Drama is unavoidable. At the height of his fame following the crossover success of the 1966 album, Forest Flower, Lloyd, generally disgusted with the music business and plagued by substance abuse, dropped out of the scene for the better part of  the 1970s. His deep commitment to spiritual matters, a catalyst that eventually brought him back to public attention and continues to provide sustenance, plays as significant an element in the film as music. Lloyd’s resurgence in the 1980s, a sustained creative surge reflected still in his current ensemble (featuring such exceptional younger improvisers as the pianist Jason Moran) is a well-deserved triumph in a life defined by unceasing searching.

Previously unreleased live recordings of a bold 1965 Lloyd ensemble have also surfaced. Recorded at two legendary New York venues – Judson Hall and Slug’s  – Manhattan Stories features Lloyd alongside the adventurous guitarist Gabor Szabo and the wiry rhythm section of Ron Carter – on leave from the Miles Davis group – and the undervalued Pete LaRoca. Characteristic of the mid-Sixties, the six performances are all lengthy outings, splitting the stylistic difference between the exploratory and the conventional. “Sweet Georgia Bright” finds Lloyd investigating Coltrane tinged free improvisation, while “How Can I Tell You” offers a taste of his fine tenor balladeering and the loose “Slug’s Blues” encourages some easy swing from all.  Two versions of the modal, Indian infused “Lady Gabor” (both with Lloyd on flute) speak plainly to the admirable if not always fully convincing boundary crossing inclinations of the decade. Offering satisfactions rather than outright revelations, Manhattan Stories fills a gap in an important player’s career, revealing eclectic instincts apparent in Lloyd’s art even today. (Steve Futterman)


Wadada Leo Smith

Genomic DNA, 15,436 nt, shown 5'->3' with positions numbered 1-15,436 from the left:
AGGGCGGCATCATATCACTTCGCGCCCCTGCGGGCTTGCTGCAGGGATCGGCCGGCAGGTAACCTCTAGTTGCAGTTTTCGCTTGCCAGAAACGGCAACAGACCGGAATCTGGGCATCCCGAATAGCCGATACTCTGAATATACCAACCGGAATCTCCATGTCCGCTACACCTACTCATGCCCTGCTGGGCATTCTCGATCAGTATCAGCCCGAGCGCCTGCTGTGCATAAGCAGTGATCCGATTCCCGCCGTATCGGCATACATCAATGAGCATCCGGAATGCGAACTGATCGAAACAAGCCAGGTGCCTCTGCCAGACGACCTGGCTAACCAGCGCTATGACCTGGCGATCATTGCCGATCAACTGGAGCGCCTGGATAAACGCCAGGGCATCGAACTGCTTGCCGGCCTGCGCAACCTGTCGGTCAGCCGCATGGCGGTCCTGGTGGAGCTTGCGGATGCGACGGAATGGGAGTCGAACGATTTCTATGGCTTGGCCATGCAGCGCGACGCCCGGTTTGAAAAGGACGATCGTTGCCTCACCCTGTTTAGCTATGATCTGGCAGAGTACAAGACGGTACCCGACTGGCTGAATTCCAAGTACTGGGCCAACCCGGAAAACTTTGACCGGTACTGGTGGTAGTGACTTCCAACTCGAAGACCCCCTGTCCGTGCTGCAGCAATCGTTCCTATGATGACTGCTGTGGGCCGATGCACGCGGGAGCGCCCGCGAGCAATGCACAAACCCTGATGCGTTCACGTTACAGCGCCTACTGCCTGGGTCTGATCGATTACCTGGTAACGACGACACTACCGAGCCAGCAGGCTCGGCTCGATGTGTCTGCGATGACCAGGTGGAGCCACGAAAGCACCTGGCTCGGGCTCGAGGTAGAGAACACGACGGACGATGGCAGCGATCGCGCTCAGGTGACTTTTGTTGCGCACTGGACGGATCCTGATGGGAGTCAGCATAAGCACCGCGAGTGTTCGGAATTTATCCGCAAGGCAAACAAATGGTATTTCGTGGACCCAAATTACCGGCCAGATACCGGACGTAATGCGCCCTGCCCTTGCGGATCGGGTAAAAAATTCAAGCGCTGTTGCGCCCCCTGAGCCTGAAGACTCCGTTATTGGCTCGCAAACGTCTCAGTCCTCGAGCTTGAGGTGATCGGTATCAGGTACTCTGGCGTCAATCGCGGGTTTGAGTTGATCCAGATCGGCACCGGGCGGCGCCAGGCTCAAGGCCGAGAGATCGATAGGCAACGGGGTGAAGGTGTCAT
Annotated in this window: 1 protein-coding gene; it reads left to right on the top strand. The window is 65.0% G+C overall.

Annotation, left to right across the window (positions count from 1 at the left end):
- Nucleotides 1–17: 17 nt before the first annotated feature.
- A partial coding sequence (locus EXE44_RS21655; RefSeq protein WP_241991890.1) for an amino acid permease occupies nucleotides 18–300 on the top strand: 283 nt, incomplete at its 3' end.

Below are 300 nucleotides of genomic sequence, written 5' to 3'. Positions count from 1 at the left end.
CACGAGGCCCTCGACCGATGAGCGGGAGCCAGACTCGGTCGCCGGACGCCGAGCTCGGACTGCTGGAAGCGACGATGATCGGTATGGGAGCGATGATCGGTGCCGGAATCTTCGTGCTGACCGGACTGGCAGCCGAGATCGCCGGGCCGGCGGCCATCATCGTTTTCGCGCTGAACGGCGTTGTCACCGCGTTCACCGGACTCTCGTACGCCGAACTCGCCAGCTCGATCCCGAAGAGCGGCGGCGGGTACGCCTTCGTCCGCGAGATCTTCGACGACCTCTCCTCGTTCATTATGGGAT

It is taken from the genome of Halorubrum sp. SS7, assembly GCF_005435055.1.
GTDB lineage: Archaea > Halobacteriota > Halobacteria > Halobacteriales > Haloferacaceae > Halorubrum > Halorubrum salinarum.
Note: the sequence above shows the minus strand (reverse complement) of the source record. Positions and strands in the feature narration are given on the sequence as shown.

The Great Lakes Suite (TUM)
Wadada Leo Smith – trumpet
Henry Threadgill – alto saxophone, flutes
John Lindberg – bass
Jack DeJohnette – drums

Since 1967, trumpeter Wadada Leo Smith has been at the forefront of America’s jazz avant-garde. From a charter AACM member to establishing himself as a leader to performing/recording with Muhal Richard Abrams, Henry Kaiser, John Zorn, and UK electronica duo Spring Heel Jack, Smith always follows his own singular and evolving path. While Smith’s recent albums have been massive in scope (both in terms of subject matter and number of musicians involved), The Great Lakes Suites finds Smith getting back to a lean, powerful quartet setting, substituting saxophonist (and fellow AACM-er) Henry Threadgill for a pianist in Smith’s long-running Golden Quartet.

The results are mostly riveting. At first listen, the piano-less quartet concept might evoke the Ornette Coleman Quartet of the late 1950s – much of Smith’s music here has that blues-rooted “cry”  and  dirge-like themes heard in Ornette’s music then (and now, for that matter). Smith’s trumpet reflects something of the apocalyptic crackle of Miles Davis’ ‘70s electric period, but his tone is more parched and more vocalized – one can discern the early 20th century New Orleans smears and blatts. Yet there’s nothing derivative her– Smith has simply absorbed these inspirations into his overall approach. Threadgill’s lithe, bittersweetly (a la Eric Dolphy) fluid alto tone sears while his flute playing is dazzlingly but gently lyrical; DeJohnette’s drumming for the most part eschews swing for bracing, stormy propulsion throughout, and bassist Lindberg has something of the firm, earnest throb of the great Charlie Haden but utilizes some extended techniques to draw out cello-like sound buzzes and low moans.
The only downside of Lakes is the compositions and improvisations tend to meander a bit. But then, this music is less about conventional melodies and themes and more about the elemental aspects of the Great Lakes – ebb, flow, waves, storms, and the almost primal emotions these stir in many people. The stormy, heartfelt musicianship here alone makes this worth investigating for fans of “outside” musics. (Mark Keresman)